The standard 1.4 engine is still turbocharged and has a respectable 120PS so you'd expect it to be far more efficient than the 170PS MultiAir. However, it actually uses more fuel (with a claimed 44.1mpg average) and has higher emissions of 149g/km.
The MultiAir engine isn’t that sporty though. It’s simply highly efficient, able to pull quietly from low revs and doesn't use much fuel. With the DNA set to ‘Normal’, it feels as normal as a car can feel. Not sporty. Not egging you on. Just getting on with the job and going round corners more than decently. Of course there are diesels in the shape of Alfa's JTDM-2.
There's a 1.6 JTDM-2 with 105PS and plenty of torque at 320Nm. It's also the most frugal Giulietta with a claimed average consumption figure of 64.2mpg while CO2 emissions of 114g/km means it's cheap to tax and a great choice for company car drivers who are lucky enough to have Alfa on their list of choices.
But perhaps the best choice for performance and economy is the 2.0 JTDM-2 which produces 170PS and 350Nm in Dynamic mode. It's strong, punchy and yet will still return up to 60.1mpg according to the official figures. It's helped by an engine stop/start system which is standard on all models apart from the top Cloverleaf.
And it's the 1750i Cloverleaf which is undoubtedly the most exciting version of the Giulietta. The headline figures look good with 235PS and 340Nm of torque which is available from 1900rpm, designed to give good driveability from low revs.
Unfortunately it doesn't live up to the hype - or its price tag. Like the 1.4 MultiAir engine it's very smooth and quiet - too much so in fact. There's no nice exhaust burble or engine noise when you accelerate, in fact it's pretty anodyne which is not at all what you'd expect of an Alfa, particularly a Cloverleaf.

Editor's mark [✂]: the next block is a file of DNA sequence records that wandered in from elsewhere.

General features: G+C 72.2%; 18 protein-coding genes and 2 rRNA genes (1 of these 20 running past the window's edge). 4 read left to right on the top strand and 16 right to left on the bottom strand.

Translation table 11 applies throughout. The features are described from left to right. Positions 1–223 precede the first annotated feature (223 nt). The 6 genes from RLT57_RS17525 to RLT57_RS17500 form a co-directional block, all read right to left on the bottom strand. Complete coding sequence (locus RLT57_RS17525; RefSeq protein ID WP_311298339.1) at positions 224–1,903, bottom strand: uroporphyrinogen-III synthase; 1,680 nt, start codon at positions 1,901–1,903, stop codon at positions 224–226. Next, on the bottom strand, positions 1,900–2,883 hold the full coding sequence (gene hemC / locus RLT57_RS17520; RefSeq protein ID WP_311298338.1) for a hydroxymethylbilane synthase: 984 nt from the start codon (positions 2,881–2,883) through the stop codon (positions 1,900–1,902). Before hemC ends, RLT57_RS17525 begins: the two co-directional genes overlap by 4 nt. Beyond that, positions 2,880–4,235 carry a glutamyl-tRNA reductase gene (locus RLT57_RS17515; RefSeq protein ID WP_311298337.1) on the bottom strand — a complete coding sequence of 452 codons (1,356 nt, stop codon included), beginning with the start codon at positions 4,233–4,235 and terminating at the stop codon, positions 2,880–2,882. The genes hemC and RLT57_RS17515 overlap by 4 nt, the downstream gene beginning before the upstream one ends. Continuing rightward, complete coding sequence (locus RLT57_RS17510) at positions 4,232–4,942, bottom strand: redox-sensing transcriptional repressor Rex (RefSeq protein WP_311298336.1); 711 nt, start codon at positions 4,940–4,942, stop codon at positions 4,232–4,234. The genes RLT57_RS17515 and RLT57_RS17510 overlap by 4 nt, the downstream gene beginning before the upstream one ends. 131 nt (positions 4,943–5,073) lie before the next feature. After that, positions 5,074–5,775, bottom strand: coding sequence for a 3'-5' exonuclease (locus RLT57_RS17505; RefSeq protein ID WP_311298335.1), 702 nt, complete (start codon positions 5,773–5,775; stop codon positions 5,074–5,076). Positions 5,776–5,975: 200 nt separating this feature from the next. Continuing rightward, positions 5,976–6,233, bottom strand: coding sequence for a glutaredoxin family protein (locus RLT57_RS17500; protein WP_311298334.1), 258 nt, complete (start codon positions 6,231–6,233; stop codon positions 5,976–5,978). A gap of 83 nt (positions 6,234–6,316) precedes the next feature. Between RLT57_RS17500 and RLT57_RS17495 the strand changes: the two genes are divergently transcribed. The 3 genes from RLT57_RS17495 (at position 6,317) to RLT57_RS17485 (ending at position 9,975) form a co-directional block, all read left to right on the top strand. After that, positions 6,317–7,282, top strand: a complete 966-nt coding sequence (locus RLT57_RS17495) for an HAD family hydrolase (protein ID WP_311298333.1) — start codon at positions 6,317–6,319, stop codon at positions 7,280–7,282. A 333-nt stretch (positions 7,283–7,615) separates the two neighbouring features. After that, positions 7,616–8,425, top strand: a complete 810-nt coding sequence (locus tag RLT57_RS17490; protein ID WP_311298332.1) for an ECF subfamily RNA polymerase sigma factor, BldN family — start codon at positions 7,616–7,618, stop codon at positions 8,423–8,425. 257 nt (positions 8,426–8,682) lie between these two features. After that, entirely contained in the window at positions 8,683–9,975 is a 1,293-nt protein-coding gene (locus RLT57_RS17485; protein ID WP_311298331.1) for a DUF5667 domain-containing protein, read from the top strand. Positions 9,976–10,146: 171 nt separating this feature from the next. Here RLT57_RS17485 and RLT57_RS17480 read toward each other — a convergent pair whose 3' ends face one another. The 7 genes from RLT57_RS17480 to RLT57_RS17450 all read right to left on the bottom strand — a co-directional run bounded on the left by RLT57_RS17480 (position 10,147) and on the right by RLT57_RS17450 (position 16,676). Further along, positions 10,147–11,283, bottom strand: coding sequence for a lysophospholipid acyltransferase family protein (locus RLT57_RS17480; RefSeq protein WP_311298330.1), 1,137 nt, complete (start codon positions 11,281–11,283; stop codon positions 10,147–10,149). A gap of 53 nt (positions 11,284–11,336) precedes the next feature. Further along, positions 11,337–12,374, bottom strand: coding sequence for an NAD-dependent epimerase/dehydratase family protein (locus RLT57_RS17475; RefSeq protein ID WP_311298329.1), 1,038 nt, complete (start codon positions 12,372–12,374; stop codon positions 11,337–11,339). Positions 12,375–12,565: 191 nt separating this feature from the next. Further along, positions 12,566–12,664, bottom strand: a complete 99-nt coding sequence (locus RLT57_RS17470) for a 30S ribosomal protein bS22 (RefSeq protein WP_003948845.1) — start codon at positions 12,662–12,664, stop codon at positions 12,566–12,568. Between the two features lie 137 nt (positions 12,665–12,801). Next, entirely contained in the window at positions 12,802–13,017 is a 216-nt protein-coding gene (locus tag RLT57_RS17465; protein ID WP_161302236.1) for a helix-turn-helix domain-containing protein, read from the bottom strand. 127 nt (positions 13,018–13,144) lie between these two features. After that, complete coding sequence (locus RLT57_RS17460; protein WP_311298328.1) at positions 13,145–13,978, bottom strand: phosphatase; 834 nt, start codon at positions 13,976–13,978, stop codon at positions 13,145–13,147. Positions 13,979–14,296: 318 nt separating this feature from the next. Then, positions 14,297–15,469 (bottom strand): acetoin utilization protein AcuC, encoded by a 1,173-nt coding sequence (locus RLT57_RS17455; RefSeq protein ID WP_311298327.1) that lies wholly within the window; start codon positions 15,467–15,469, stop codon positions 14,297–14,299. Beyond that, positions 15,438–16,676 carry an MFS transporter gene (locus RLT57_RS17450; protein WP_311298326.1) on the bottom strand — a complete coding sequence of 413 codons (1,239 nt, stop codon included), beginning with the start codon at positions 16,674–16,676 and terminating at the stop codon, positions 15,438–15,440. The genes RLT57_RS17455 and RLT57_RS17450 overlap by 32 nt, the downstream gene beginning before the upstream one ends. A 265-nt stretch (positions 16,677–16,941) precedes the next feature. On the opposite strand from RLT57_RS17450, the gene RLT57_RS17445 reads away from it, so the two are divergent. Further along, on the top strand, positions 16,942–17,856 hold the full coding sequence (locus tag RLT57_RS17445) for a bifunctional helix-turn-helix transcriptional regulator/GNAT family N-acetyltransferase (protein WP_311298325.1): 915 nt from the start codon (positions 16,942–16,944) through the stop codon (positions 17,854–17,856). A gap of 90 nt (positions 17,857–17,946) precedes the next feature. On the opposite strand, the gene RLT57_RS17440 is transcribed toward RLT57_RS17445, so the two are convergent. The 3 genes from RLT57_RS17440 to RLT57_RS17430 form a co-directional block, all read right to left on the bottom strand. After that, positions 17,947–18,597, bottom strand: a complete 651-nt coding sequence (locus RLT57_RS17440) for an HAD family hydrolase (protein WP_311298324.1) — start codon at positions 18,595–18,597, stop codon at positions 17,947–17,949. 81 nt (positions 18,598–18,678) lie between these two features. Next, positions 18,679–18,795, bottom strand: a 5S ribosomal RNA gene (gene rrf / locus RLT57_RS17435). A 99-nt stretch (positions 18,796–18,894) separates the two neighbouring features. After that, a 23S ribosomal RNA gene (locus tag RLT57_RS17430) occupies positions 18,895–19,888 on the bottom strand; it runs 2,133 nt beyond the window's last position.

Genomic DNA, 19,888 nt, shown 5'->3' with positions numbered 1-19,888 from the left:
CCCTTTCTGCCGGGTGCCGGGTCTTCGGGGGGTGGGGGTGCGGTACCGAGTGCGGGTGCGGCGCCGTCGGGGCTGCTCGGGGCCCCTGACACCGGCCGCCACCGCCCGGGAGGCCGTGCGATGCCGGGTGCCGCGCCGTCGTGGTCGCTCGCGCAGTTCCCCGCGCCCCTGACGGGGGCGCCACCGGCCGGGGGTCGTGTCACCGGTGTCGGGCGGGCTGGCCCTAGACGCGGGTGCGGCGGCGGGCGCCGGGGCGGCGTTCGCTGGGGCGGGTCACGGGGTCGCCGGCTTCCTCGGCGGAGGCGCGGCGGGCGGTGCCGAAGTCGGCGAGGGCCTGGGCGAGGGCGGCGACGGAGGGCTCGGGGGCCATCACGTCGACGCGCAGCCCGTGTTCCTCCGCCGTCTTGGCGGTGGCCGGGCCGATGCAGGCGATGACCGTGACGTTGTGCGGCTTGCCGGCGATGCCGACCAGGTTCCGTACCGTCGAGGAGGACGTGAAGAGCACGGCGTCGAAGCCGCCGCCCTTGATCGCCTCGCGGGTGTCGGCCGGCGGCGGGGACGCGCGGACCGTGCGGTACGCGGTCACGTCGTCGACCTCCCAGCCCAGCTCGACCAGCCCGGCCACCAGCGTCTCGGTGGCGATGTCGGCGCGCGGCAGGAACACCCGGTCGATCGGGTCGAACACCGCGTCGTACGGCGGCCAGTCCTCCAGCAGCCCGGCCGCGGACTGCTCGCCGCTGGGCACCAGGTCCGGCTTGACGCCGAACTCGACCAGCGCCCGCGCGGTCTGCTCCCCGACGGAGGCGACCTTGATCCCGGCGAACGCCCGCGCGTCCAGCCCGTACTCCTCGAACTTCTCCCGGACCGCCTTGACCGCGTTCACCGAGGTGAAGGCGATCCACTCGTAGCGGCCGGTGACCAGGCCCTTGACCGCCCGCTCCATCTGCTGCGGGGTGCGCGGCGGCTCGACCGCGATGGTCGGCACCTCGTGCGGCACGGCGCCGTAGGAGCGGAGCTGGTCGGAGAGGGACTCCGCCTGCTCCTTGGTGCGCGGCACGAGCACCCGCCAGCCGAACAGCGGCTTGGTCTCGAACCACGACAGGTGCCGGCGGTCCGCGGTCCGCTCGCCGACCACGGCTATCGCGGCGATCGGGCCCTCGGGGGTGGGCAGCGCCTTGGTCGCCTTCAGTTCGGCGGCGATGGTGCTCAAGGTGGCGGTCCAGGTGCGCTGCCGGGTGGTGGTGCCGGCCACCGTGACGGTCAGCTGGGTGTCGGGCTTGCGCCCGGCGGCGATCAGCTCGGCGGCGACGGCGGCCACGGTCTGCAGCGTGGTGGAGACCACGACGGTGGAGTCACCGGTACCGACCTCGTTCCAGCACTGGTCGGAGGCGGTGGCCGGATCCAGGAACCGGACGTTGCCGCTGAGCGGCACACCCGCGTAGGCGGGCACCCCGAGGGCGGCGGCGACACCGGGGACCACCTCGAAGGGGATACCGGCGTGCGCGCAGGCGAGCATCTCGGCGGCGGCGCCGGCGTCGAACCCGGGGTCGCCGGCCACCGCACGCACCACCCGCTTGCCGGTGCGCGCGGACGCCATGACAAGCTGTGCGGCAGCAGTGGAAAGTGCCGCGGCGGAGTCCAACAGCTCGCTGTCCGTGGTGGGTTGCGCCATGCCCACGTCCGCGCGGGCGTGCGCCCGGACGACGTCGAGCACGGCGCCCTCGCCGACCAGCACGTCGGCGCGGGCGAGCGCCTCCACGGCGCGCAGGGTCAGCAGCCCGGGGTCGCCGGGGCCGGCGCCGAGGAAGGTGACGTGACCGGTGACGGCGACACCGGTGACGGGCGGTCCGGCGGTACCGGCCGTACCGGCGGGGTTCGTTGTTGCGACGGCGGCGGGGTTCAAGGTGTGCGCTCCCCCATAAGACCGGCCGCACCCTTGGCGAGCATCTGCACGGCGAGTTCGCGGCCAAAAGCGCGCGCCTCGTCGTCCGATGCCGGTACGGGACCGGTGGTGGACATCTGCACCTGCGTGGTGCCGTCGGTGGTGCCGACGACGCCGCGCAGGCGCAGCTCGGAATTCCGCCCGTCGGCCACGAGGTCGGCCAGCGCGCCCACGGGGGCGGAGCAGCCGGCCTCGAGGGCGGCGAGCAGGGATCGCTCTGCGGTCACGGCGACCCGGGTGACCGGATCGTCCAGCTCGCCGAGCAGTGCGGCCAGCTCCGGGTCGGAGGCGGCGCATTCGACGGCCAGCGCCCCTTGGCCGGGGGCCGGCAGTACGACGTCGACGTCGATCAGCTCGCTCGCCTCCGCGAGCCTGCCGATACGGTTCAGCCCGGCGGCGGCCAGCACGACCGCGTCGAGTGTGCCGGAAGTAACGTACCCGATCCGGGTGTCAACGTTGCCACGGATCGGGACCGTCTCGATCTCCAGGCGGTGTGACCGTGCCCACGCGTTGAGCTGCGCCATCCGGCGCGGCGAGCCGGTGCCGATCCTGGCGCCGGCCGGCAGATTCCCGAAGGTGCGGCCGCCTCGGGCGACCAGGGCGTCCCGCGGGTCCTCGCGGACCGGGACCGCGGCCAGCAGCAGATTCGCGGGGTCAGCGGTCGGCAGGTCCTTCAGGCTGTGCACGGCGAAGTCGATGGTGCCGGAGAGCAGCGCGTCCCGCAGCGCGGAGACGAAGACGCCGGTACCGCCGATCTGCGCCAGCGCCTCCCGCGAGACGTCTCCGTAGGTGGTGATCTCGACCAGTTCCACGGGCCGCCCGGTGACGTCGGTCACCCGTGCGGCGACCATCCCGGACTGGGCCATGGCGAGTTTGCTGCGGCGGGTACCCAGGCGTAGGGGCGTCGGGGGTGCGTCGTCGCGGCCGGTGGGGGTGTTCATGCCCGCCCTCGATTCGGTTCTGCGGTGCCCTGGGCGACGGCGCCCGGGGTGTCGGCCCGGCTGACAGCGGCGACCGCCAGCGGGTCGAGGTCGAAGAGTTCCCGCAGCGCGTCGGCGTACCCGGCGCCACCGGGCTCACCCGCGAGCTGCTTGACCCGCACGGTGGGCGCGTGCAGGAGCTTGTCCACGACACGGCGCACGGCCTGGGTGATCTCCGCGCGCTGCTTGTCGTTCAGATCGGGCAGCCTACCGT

Even in Dynamic mode - which we think should just be the standard setting given that this is supposed to be the performance model - it lacks any sense of buzz. The engine has to be worked quite hard to get meaningful pace and despite all that torque, it doesn't feel especially strong when pulling from low revs. It's also very thirsty and although the claimed figure is 37.2mpg we struggled to get above 29mpg and that was with very sensible, mainly motorway driving.
The standard gearbox on all models is a six-speed manual which is positive enough if a little sticky at times and does require a bit of force to go into first occassionally. A new dual-clutch automatic is available as an option on the 1.4 TB MultiAir engine and the 2.0 JTDM-2.
April 2016 saw the introduction of a 120PS 1.6-litre JTDM-2 combined with a TCT twin dry-clutch transmission. It's designed to bridge the gap between economy and performance and, on paper, it does an impressive job.
On standard-fit 16-inch alloys wheels it has a combined figure of 74.3mpg and 99g/km of CO2, which matches the manual. At 10.2 seconds, it's 0.2 seconds slower than the manual, but it's certainly not sluggish, pulling sweetly between 2000rpm and 4000rpm. While it's no hat hatch, it's a decent choice for the fleet buyer who appreciates a bit of blast once in a while, while keeping an eye on costs.
|1.4 TB||39–46 mpg||9.4 s||144–164 g/km|
|1.4 TB MultiAir||49 mpg||7.8 s||134 g/km|
|1.4 TB MultiAir 150||51 mpg||8.2 s||127–131 g/km|
|1.4 TB MultiAir 170||50–58 mpg||7.6 s||119–131 g/km|
|1.4 TB MultiAir 170 TCT||55–58 mpg||7.6 s||114–119 g/km|
|1.4 TB MultiAir TCT||54 mpg||7.7 s||121 g/km|
|1.6 JTDm-2||60–74 mpg||10.0–11.3 s||99–123 g/km|
|1.6 JTDm-2 TCT||74 mpg||10.0–10.2 s||99 g/km|
|1750 TBi||37 mpg||6.8 s||177 g/km|
|1750 TBi TCT||42 mpg||6.0 s||157–169 g/km|
|2.0 JTDm-2||60 mpg||8.0 s||124 g/km|
|2.0 JTDm-2 140||63 mpg||9.0 s||119 g/km|
|2.0 JTDm-2 150||67 mpg||8.8 s||110 g/km|
|2.0 JTDm-2 170||60 mpg||8.0 s||124 g/km|
|2.0 JTDm-2 170 TCT||63 mpg||7.9 s||119–130 g/km|
|2.0 JTDm-2 175||66 mpg||7.8 s||116 g/km|
|2.0 JTDm-2 175 TCT||64–66 mpg||7.6–7.8 s||113–124 g/km|
Real MPG average for a Alfa Romeo Giulietta (2010)
Real MPG was created following thousands of readers telling us that their cars could not match the official figures.
Real MPG gives real world data from drivers like you to show how much fuel a vehicle really uses.
Diesel or petrol? If you're unsure whether to go for a petrol or diesel (or even an electric model if it's available), then you need our Petrol or Diesel? calculator. It does the maths on petrols, diesels and electric cars to show which is best suited to you.